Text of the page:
(Frankie)>> The Molnar seven inch, five thousandths forged H-beam rods were mated to Wiseco three-four-sixty bore forged pistons. They received Total Seal gas ported steel rings. A custom ground flat tappet cam shaft from Comp Cams gave us the lift and duration numbers we needed to build reliable power naturally aspirated or turbocharged. That was a ton of great work but in reality that was kind of the easy part because today we're gonna be finishing up this engine, getting it on the dyno, and seeing how much power it makes naturally aspirated and turbocharged. Now that means not only doing all the normal engine building stuff like assembly, fitment, and painting, but a lot more custom work in order to make everything work together. For instance, we have to figure out our mounting for our crank and cam sensors so we have the proper signal for our e-f-i to run the sequential fuel injection and sequential coil near plug ignition. We have to build a custom e-f-i harness because this is a pretty unique application and you can't buy one off the shelf. We have to plumb the entire turbo system, which means oil lines, waste gates, tubing, all of that jazz. And one of the most important ones is we have to do some custom work to the induction system so that this engine can actually make good power.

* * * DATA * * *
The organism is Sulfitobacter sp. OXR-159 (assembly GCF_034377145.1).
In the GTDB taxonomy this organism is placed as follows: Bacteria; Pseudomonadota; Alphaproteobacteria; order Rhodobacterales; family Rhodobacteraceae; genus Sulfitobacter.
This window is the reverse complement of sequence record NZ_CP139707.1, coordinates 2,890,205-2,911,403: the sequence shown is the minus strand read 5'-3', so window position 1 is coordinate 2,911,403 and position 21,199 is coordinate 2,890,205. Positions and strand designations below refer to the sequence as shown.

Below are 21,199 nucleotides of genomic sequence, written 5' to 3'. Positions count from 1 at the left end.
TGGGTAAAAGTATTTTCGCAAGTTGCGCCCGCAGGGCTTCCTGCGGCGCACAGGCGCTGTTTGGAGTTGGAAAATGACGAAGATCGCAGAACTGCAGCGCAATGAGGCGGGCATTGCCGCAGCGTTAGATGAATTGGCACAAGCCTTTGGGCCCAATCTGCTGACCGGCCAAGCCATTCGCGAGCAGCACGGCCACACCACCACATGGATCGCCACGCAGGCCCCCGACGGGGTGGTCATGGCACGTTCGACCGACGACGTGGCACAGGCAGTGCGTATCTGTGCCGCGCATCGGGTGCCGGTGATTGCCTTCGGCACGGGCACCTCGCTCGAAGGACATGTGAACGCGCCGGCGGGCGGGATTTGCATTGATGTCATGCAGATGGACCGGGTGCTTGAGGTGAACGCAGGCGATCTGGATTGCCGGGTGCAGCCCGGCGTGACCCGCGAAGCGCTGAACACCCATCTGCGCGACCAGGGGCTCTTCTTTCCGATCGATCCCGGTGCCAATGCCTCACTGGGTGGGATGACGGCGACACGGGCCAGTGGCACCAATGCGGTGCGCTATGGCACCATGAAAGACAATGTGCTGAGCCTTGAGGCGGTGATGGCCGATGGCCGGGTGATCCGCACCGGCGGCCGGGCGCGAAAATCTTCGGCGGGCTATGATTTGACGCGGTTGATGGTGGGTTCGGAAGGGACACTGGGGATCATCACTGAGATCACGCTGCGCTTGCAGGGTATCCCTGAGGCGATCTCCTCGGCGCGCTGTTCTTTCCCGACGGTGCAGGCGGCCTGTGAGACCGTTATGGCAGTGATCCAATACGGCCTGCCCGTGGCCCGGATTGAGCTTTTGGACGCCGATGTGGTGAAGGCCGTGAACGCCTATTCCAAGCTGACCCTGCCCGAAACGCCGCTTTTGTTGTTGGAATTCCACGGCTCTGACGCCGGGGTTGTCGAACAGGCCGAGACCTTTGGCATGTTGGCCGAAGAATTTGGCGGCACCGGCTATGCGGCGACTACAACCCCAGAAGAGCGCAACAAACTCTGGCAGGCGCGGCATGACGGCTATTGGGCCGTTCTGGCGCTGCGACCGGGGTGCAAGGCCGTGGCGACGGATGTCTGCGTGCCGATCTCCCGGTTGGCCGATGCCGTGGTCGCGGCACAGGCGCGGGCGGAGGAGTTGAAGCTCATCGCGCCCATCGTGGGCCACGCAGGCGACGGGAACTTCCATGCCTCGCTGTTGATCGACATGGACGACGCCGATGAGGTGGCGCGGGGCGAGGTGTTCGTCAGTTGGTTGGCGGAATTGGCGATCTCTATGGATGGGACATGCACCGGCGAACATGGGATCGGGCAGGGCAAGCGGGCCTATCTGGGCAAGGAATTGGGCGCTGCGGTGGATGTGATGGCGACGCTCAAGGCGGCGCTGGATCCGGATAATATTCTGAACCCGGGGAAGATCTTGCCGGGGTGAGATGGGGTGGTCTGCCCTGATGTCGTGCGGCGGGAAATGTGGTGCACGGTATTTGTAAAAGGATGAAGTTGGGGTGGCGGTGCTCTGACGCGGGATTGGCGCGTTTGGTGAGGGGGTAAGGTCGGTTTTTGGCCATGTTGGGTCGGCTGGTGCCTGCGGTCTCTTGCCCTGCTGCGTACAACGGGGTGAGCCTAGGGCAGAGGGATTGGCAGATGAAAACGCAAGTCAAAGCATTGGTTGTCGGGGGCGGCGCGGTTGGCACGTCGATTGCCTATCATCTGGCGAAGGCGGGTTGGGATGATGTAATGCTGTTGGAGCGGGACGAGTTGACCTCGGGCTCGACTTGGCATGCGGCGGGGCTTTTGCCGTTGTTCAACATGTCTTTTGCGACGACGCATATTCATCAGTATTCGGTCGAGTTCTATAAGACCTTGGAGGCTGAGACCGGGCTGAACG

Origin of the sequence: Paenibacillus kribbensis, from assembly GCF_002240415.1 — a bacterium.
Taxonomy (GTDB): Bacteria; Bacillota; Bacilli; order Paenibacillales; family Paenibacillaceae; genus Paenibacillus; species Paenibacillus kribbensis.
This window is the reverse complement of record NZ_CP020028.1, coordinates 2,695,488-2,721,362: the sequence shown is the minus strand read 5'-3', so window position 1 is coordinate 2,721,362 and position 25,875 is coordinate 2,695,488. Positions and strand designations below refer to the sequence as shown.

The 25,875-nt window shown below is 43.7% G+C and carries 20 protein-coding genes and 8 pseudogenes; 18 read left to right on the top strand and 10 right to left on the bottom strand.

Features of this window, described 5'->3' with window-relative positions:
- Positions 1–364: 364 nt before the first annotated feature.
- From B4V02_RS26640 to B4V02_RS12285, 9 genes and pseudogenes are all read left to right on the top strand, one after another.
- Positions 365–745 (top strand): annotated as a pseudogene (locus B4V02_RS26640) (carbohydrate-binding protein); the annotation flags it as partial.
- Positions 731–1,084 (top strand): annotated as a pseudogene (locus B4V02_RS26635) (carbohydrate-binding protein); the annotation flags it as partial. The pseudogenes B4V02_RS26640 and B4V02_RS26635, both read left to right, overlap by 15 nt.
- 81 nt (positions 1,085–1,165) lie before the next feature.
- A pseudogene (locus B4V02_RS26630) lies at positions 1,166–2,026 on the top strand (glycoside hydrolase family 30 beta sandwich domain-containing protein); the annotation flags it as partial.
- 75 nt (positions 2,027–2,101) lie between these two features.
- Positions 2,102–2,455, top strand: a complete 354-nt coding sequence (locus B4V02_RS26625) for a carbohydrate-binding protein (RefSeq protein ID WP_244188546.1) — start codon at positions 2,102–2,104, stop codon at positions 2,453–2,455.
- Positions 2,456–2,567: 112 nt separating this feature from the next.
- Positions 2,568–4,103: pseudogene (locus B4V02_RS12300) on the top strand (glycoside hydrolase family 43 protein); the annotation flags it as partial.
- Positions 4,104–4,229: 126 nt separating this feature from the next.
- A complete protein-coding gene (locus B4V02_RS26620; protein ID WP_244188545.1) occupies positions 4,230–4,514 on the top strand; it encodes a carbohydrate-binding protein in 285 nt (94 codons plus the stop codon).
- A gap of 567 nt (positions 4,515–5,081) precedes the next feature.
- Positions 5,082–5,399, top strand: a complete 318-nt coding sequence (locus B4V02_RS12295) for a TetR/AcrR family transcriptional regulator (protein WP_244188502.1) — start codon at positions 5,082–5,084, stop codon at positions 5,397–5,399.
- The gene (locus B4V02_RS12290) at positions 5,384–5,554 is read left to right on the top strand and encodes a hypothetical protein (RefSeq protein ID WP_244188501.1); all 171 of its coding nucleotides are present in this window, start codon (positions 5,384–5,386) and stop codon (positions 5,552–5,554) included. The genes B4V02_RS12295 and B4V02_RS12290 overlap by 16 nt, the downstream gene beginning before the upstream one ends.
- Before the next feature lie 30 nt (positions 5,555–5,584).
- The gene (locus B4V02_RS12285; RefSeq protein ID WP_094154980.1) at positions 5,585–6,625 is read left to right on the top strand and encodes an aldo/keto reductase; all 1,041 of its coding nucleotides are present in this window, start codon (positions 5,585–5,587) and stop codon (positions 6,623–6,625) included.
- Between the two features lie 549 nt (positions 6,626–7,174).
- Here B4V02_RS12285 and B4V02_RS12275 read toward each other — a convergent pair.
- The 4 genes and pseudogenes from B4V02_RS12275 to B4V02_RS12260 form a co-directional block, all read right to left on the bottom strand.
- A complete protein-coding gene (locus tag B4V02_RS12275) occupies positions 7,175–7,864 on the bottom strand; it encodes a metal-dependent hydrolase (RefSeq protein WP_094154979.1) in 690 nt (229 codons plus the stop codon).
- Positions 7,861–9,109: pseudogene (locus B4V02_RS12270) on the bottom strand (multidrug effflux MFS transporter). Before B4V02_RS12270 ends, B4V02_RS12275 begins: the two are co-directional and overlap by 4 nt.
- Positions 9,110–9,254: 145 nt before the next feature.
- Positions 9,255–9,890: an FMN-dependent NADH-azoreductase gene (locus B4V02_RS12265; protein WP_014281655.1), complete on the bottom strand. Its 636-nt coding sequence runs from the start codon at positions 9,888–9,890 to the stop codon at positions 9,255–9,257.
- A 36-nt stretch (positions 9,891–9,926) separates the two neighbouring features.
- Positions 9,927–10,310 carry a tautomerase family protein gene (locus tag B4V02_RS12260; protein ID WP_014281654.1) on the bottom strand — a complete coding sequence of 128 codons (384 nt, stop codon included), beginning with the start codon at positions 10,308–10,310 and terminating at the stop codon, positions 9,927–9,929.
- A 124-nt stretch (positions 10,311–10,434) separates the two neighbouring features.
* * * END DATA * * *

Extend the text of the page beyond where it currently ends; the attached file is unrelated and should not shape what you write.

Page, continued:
(Pat)>> We are gonna attempt to do that with a stock cylinder head. Not a lot of performance options for the slant six. So we got us a late model slant six head. This has the smaller size valve. So that's a little bit of a disadvantage but I don't think it's gonna be much of a problem just because this doesn't flow much anyway no matter what you have. The valve size is one-six-twenty on the intake and one-three-sixty on the exhaust. Pretty small but it is a small volume port. We got this up on the SuperFlow SF-750 flow bench before we did anything and the numbers speak for themselves. Pretty much what we expected, but that doesn't mean that we can't improve air flow. We're gonna do some simple things to this cylinder head that you could pretty much do to any cylinder and improve flow. We've already done a little bit of port development before this to see what direction it would lead us, and so far it's going pretty good. So all we've got to do is finish the other three and get it back up on the bench.